Aspartame1‘s back in the news. The data we’ve been waiting for since I was last moved to post on this deceptively sweet little dipeptide has been published.
The European Ramazzini Foundation of Oncology and Environmental Sciences in Italy published their latest findings in the journal European Health Perspectives. ‘Lifespan exposure to low doses of aspartame beginning during prenatal life increases cancer effects in rats’, by Soffritti and colleagues, reports that when exposed to either 400 or 2000ppm of the sweetener from day 12 of foetal life, and for the rest of their natural lives, rats’ propensity towards certain cancers is increased in general, especially mammary tumours in females and lymphomas/leukemias in both sexes. This increase was especially significant when the dose was 2000ppm, a dose roughly equivalent to the acceptable daily intake for humans. The effects were dose dependent.
While the FDA has been reported as viewing this latest data as ‘no reason to review its opinion is safe as a general purpose sweetener in foods’, although it has not yet conducted a thorough review of the new data; and EFSA has not yet issued an opinion, the US consumer group; the Center for Science in the Public Interest (CSPI) immediately issued its support for the Ramazzi Foundation’s conclusion that ‘a review of the current regulations governing the use of aspartame cannot be delayed’, particularly in products that are heavily consumed by children.
Now, I’m no toxicologist, nor oncologist for that matter, so I have no desire to attempt any judgement on the data here. It also can’t be said categorically that just because Soffritti’s findings fly in the face of general scientific opinion on aspartame’s safety at continuous high intakes necessarily make those findings wrong. But there’s a bigger issue preoccupying the FDA and EFSA right now, to make them come to the defence of our ultrasweet little carcinogen (allegedly). If CSPI were to review the medical and nutrition literature2 that has appeared in the years since aspartame first burst onto our tastebuds, they might realise that in the western world we are at war. Obesity claims lives and medical resources and causes fear and misery on a scale that aspartame and its carcinogenicity could only dream of. Aspartame is a valuable tool in the war on waistlines, and a means a great deal to diabetics and to dentists. Since we as a species refuse to give up our love affair with sweets, aspartame may not be may not be perfect, but it’s the best we’ve got.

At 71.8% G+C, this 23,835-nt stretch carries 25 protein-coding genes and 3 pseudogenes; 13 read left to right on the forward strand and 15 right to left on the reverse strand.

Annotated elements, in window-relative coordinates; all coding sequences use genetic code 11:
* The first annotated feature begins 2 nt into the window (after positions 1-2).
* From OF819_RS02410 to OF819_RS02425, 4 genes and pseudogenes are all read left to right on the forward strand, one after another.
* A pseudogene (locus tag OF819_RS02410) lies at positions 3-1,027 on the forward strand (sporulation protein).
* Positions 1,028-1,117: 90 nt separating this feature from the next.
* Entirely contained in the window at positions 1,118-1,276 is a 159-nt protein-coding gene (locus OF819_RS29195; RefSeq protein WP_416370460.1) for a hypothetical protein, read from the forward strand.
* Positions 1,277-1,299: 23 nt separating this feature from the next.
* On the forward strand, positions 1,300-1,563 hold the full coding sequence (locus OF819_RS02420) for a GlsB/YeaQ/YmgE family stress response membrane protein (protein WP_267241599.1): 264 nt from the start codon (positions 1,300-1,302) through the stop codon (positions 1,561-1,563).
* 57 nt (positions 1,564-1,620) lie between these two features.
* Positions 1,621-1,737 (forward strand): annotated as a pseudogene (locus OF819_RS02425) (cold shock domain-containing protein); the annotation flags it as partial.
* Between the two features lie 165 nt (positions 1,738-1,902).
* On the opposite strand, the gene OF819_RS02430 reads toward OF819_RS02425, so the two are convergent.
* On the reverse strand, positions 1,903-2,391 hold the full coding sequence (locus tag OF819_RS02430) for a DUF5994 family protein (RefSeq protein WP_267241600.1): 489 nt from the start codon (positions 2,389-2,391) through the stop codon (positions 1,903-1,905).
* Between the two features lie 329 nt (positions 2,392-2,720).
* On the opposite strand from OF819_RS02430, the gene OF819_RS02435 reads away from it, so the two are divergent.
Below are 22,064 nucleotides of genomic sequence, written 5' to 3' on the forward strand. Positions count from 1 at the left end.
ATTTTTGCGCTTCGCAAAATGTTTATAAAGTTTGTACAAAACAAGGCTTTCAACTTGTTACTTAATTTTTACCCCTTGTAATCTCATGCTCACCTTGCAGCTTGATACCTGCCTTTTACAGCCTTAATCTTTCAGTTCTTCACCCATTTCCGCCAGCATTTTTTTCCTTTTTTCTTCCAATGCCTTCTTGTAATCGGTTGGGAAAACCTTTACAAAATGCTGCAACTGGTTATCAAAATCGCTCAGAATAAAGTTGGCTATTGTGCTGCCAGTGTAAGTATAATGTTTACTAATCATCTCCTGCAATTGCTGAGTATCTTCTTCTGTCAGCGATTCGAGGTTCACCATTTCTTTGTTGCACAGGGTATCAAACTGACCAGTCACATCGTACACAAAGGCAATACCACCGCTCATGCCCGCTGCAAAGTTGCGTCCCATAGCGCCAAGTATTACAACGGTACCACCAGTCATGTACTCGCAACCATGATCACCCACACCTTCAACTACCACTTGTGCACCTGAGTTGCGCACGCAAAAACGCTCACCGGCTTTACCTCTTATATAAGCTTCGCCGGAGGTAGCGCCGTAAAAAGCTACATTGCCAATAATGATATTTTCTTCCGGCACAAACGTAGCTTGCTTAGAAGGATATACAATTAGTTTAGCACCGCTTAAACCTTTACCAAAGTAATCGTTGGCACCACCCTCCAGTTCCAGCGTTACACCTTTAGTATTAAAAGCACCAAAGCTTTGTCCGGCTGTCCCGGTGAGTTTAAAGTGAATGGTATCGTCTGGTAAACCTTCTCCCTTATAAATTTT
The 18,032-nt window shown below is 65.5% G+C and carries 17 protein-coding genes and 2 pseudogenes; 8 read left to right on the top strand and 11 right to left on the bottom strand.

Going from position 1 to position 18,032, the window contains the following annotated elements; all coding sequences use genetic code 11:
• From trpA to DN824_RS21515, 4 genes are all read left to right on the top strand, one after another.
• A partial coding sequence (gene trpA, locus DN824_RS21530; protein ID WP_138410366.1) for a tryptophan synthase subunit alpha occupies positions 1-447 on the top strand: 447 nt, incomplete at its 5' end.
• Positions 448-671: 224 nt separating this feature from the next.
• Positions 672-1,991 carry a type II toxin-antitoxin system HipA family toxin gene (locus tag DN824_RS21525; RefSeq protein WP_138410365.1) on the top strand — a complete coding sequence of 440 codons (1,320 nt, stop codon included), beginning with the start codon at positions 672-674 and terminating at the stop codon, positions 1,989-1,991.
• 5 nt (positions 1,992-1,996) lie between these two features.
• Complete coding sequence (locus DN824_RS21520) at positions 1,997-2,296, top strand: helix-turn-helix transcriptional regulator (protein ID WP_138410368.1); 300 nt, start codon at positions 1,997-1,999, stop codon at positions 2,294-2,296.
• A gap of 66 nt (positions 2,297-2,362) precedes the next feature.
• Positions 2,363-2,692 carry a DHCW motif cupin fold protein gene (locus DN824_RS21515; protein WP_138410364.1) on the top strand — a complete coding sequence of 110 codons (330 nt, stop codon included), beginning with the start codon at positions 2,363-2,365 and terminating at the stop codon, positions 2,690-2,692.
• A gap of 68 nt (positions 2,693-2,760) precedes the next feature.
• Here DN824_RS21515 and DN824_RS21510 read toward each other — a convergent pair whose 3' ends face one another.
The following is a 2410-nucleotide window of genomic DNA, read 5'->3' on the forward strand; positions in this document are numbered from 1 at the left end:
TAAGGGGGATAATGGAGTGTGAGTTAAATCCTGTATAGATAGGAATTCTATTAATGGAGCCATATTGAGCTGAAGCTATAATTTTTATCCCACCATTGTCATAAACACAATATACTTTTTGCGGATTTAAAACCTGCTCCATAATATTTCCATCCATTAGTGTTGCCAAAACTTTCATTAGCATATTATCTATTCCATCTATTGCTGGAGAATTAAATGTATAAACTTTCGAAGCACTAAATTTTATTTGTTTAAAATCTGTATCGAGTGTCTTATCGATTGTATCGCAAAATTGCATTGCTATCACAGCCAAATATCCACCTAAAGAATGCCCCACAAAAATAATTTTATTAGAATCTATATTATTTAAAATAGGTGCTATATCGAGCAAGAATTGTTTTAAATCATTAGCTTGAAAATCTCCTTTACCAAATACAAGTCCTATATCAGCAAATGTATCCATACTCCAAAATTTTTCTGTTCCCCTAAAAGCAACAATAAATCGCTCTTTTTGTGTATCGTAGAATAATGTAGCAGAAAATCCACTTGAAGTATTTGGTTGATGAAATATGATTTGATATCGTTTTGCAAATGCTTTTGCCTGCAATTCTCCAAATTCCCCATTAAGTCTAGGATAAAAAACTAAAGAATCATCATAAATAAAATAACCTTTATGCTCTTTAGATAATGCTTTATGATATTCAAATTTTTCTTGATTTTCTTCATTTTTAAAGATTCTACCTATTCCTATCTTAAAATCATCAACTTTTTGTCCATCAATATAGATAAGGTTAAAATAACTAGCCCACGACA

But is this true? While the non-calorific sweetener3 market is currently dominated by one substance, to the tune of 62% of the value of the intense sweetener market, there are a number of alternatives available to food manufacturers. Many of these are used preferentially for their other technological properties and aspartame is by no means the sweetest or the best choice for all foodstuffs. It just happens to be the most economical one for low calorie soft drinks and other stuff that we start consuming in large quantities at a relatively young age. Given the nature of the food additives sector, the number of alternatives is more likely to grow than shrink and aspartame’s use may dwindle according to the laws of economics anyway. Maybe there’s one in the pipeline that Soffritti and his colleagues do like the taste of.
1Other low-calorie sweeteners are available.
2For a generous sprinkling of information about them all, visit CAB Abstracts and try out search strings containing terms like ‘obesity’, ‘aspartame’, ‘energy intake’, ‘sugar substitutes’ and ‘sweeteners’ for recors since 1965 (the year aspartame was discovered). That should get you off to a good start.
3For a nice general overview of sweeteners, why not try searching CAB Abstracts for ‘QQ020 AND VV130 AND QQ130.’ That’s ‘sugar and sugar products’, ‘nutrition-related disorders and therapeutic nutrition’ and ‘food additives’ to us mortals, but it will give you a very manageable 61 hits.
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